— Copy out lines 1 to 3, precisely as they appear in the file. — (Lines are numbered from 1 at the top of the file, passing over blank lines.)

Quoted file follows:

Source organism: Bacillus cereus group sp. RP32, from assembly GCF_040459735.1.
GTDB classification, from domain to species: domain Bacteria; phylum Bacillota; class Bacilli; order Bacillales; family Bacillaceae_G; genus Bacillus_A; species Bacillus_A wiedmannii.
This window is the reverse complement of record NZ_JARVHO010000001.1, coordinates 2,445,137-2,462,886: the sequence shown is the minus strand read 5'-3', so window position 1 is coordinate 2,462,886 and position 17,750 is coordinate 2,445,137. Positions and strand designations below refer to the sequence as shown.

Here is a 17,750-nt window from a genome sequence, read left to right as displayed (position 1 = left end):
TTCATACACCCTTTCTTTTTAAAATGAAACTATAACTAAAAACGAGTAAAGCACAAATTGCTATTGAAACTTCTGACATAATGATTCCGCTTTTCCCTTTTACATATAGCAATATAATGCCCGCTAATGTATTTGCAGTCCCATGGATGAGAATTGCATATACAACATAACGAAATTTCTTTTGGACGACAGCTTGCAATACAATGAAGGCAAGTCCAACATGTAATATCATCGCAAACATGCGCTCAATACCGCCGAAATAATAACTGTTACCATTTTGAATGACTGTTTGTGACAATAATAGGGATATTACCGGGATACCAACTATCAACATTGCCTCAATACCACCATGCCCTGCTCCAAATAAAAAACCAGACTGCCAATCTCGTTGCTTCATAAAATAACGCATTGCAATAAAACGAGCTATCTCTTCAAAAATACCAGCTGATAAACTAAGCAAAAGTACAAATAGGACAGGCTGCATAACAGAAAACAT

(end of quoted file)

Source organism: Bacillus cereus group sp. RP32, from assembly GCF_040459735.1.
GTDB classification, from domain to species: domain Bacteria; phylum Bacillota; class Bacilli; order Bacillales; family Bacillaceae_G; genus Bacillus_A; species Bacillus_A wiedmannii.
This window is the reverse complement of record NZ_JARVHO010000001.1, coordinates 2,445,137-2,462,886: the sequence shown is the minus strand read 5'-3', so window position 1 is coordinate 2,462,886 and position 17,750 is coordinate 2,445,137. Positions and strand designations below refer to the sequence as shown.